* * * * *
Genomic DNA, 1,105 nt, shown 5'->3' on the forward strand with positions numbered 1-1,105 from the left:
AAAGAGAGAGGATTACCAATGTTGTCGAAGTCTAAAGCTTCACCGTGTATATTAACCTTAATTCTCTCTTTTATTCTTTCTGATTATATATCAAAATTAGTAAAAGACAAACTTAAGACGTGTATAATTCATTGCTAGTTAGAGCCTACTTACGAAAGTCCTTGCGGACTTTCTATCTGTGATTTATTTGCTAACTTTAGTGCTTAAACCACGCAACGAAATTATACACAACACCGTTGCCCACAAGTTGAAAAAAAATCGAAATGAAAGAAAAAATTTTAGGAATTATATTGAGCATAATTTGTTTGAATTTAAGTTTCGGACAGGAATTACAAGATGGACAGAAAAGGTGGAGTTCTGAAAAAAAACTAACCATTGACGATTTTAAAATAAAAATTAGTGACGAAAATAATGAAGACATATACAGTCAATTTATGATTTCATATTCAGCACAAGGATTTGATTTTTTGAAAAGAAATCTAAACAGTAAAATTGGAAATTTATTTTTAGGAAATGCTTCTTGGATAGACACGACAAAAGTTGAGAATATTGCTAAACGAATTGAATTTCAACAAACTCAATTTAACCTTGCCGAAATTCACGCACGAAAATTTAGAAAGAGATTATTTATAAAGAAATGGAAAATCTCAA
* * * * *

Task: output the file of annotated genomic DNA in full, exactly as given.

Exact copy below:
Genomic DNA, 1,105 nt, shown 5'->3' on the forward strand with positions numbered 1-1,105 from the left:
AAAGAGAGAGGATTACCAATGTTGTCGAAGTCTAAAGCTTCACCGTGTATATTAACCTTAATTCTCTCTTTTATTCTTTCTGATTATATATCAAAATTAGTAAAAGACAAACTTAAGACGTGTATAATTCATTGCTAGTTAGAGCCTACTTACGAAAGTCCTTGCGGACTTTCTATCTGTGATTTATTTGCTAACTTTAGTGCTTAAACCACGCAACGAAATTATACACAACACCGTTGCCCACAAGTTGAAAAAAAATCGAAATGAAAGAAAAAATTTTAGGAATTATATTGAGCATAATTTGTTTGAATTTAAGTTTCGGACAGGAATTACAAGATGGACAGAAAAGGTGGAGTTCTGAAAAAAAACTAACCATTGACGATTTTAAAATAAAAATTAGTGACGAAAATAATGAAGACATATACAGTCAATTTATGATTTCATATTCAGCACAAGGATTTGATTTTTTGAAAAGAAATCTAAACAGTAAAATTGGAAATTTATTTTTAGGAAATGCTTCTTGGATAGACACGACAAAAGTTGAGAATATTGCTAAACGAATTGAATTTCAACAAACTCAATTTAACCTTGCCGAAATTCACGCACGAAAATTTAGAAAGAGATTATTTATAAAGAAATGGAAAATCTCAA